Microsoft and DJI will co-develop solutions to allow Windows 10 devices to fly drones

Abhishek Baxi

At Build 2018, the company’s annual developer conference, Microsoft announced its partnership with DJI to bring advanced drone technology accessible to about 700 million Windows 10 customers globally.

The strategic partnership will enable Microsoft to bring advanced AI and machine learning capabilities to DJI drones, helping businesses harness the power of commercial drone technology and edge cloud computing.

Dà-Jiāng Innovations, or DJI, is the leading manufacturer of unmanned aerial vehicles (UAV), also known as drones, for aerial imaging and accounts for 85% of the global consumer drone market.

DJI will be releasing a software development kit (SDK) for Windows that will extend the power of commercial drone technology to the enterprise developer community. The SDK will empower developers to build native Windows apps that will be able to remotely control DJI drones including autonomous flight and real-time data streaming.

DJI has also chosen Microsoft Azure as its preferred cloud computing partner to take the advantage of Azure’s AI and machine learning capabilities to help turn vast quantities of aerial imagery and video data into actionable insights for businesses across the globe.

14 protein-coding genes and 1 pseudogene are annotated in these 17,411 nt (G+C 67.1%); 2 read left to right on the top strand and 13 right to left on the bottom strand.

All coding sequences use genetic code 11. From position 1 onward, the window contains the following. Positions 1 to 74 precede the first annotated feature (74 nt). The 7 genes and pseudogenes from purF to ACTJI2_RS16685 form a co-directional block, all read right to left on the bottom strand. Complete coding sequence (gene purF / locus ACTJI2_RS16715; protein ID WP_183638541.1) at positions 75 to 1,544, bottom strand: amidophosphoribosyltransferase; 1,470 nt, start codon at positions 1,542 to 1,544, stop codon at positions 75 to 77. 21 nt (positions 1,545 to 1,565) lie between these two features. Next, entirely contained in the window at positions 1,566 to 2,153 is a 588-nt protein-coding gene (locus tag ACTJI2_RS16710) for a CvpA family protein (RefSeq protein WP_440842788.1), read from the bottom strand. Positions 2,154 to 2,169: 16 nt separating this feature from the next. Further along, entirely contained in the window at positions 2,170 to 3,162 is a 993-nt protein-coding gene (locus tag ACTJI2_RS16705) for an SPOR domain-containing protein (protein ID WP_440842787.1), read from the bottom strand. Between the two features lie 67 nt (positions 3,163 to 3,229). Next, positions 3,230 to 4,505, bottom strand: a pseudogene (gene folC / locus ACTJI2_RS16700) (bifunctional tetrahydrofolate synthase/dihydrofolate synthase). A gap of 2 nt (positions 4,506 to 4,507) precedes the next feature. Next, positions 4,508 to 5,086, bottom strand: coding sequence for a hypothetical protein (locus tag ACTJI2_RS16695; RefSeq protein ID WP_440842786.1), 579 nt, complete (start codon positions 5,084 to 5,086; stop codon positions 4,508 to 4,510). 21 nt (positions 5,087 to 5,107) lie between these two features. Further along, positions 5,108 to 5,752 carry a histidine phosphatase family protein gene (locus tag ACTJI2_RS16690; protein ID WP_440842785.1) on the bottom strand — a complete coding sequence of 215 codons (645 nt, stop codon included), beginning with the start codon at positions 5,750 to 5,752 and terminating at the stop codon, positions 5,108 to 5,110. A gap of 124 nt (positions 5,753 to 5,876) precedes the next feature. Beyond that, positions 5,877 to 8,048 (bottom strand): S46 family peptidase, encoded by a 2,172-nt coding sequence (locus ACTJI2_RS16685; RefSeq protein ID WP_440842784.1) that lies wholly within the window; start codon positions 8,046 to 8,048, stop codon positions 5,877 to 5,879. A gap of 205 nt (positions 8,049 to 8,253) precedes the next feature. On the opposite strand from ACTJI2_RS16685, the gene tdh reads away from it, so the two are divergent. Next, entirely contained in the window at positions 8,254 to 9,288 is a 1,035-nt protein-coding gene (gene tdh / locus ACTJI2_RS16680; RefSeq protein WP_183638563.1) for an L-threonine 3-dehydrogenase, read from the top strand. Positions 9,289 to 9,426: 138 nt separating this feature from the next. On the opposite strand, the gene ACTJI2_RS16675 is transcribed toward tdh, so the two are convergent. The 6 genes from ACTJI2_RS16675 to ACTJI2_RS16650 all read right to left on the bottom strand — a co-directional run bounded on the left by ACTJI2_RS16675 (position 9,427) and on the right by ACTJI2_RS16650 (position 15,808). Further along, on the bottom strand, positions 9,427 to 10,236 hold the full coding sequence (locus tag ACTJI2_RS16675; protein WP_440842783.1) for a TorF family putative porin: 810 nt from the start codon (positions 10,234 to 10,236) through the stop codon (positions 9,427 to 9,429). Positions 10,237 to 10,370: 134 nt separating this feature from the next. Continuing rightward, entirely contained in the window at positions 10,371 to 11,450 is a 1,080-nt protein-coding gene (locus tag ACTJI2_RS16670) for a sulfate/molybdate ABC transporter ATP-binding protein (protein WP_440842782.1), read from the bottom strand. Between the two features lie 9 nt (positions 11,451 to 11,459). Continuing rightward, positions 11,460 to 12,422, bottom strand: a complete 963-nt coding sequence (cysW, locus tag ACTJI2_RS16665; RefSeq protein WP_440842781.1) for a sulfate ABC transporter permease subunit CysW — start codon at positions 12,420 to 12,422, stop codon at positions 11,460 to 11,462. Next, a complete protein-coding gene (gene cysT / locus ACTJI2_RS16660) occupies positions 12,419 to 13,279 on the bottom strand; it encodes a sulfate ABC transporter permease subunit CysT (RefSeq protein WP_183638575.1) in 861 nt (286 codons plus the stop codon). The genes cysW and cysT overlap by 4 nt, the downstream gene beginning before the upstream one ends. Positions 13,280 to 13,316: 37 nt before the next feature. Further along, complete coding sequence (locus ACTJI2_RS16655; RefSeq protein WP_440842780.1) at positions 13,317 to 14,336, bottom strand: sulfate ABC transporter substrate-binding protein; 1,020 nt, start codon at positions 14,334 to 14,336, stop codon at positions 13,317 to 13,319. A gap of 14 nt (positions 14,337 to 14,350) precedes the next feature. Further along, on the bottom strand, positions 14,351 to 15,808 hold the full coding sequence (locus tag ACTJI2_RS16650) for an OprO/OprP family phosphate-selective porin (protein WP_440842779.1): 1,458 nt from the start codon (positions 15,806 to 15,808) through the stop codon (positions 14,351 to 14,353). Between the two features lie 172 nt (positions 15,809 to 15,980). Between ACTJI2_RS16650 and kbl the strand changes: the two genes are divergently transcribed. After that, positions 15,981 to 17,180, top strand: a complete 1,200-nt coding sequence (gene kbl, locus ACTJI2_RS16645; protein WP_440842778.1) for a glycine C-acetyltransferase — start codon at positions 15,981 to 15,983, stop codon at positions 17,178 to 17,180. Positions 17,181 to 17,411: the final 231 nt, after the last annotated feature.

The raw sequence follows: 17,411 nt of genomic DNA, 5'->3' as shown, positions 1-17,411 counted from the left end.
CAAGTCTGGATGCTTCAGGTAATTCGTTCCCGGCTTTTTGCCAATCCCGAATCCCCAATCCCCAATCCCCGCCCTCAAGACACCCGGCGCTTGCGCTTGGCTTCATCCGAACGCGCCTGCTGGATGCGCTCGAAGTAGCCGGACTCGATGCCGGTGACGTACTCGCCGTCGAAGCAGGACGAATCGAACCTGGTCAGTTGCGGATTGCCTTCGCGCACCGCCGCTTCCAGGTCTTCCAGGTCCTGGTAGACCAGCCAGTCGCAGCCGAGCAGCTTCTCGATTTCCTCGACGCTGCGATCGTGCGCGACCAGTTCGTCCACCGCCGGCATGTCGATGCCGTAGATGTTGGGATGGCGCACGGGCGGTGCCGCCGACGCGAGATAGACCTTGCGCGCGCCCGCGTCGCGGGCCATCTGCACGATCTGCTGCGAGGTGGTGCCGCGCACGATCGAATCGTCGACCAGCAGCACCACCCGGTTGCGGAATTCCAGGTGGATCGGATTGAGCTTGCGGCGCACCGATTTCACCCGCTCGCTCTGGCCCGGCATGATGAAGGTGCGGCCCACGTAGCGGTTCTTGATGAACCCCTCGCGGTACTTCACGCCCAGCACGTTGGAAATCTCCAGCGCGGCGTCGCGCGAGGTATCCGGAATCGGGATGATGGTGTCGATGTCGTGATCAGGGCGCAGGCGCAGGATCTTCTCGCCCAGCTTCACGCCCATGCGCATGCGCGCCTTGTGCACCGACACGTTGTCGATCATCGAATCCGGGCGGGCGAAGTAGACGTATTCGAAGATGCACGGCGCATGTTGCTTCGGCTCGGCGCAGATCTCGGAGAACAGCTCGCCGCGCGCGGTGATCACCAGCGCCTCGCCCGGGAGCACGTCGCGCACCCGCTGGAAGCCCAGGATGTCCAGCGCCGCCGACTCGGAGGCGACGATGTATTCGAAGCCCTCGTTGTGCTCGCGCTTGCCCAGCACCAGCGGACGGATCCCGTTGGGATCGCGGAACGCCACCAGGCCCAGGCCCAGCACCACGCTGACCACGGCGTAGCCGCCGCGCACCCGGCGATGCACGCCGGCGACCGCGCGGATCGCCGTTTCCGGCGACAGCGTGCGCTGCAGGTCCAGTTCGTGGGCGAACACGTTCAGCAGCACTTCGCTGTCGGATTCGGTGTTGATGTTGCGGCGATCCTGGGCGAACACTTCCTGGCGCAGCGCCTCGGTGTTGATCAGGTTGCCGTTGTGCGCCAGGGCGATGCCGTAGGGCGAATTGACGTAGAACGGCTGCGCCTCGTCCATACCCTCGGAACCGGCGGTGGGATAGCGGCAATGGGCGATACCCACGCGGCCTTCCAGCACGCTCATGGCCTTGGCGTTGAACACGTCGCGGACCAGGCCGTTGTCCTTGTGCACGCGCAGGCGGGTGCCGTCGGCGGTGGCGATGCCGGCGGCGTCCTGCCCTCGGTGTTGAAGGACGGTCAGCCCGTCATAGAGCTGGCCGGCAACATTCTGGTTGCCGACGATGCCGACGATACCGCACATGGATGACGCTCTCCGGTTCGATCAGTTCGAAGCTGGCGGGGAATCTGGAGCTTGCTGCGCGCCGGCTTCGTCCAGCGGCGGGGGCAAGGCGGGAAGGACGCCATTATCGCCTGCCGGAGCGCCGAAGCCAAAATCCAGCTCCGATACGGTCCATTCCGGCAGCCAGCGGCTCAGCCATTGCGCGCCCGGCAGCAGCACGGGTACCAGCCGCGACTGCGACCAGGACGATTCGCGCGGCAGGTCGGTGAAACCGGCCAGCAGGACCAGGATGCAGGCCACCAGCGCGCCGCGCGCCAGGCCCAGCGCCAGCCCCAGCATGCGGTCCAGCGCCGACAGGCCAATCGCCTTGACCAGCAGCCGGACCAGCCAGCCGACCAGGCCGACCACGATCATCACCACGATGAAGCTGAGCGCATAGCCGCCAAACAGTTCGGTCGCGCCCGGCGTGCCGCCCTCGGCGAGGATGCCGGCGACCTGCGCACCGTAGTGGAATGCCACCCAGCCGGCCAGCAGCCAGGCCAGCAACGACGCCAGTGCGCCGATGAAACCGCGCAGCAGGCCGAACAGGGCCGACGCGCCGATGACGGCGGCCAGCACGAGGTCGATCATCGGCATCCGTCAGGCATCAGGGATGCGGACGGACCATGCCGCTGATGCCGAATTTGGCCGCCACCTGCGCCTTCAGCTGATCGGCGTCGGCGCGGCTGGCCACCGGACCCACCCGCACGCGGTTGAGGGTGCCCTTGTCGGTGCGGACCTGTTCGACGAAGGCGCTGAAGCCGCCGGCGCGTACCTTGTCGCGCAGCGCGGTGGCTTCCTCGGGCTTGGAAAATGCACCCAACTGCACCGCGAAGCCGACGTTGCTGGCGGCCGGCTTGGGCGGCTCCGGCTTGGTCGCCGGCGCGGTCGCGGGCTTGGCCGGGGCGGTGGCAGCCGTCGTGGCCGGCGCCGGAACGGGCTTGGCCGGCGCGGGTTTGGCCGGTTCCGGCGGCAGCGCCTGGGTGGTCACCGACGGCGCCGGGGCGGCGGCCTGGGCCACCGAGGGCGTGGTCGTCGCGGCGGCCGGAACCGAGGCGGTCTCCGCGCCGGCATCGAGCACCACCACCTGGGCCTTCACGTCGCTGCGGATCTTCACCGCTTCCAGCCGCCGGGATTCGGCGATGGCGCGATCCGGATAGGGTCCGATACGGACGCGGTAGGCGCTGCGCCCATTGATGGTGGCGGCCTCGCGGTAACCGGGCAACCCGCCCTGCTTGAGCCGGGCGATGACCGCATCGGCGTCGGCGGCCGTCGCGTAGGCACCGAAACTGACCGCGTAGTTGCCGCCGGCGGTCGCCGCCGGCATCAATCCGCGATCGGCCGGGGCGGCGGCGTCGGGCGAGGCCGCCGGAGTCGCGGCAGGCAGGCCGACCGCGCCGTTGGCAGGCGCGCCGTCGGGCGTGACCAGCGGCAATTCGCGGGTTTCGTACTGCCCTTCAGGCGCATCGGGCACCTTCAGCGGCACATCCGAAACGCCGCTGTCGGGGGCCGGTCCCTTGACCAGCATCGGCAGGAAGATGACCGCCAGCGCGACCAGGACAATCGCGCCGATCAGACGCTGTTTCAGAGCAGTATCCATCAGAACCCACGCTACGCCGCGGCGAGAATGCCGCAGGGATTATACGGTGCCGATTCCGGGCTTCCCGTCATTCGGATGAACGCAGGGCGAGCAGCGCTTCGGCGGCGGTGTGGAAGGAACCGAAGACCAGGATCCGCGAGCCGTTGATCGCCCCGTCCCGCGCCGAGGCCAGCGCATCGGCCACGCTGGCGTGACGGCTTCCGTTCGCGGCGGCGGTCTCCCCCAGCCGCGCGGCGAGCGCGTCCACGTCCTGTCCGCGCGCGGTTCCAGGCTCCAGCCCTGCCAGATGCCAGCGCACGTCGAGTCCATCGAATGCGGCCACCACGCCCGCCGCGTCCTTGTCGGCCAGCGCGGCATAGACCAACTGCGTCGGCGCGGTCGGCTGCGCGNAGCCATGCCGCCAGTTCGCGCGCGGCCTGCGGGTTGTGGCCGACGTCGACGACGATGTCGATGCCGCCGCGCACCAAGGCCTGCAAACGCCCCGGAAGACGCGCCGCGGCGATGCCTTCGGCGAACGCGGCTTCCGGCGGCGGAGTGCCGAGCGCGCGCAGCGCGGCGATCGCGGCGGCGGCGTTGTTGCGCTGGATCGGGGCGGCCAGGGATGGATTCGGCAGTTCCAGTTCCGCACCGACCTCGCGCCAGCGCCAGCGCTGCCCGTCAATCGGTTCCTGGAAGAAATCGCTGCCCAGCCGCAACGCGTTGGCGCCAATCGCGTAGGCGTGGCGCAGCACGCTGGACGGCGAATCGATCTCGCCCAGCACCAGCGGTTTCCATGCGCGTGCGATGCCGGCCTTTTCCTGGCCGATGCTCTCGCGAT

According to Scott Guthrie, Executive Vice President, Cloud and Enterprise Group at Microsoft, the partnership will bring unparalleled intelligent cloud and Azure IoT capabilities to devices on the edge, creating the potential to change the game for multiple industries. Microsoft and DJI will also collaborate to develop commercial drone solutions using Azure IoT Edge and AI technologies for customers in key vertical segments such as agriculture, construction, and public safety.

Under FarmBeats program, DJI and Microsoft are already working together to advance technology for precision farming. The drones take advantage of advanced sensors to detect heat, light, moisture, and more to provide unique visual insights into crops, animals, and soil on the farm. This data from aerial and ground sensors is aggregated and analyzed using AI models running on Azure IoT Edge enabling farmers to quickly identify crop stress and disease, pest infestation, or other issues that may reduce yield.

Roger Luo, DJI’s President looked forward to bring the power of DJI aerial platforms to the Microsoft developer ecosystem that will allow businesses to employ drones as well as AI and machine learning technologies to create intelligent flying robots helping make drone technology a mainstay in the workplace.

DJI’s SDK for Windows is available as a beta preview to attendees of the Build conference and will be broadly available in fall 2018.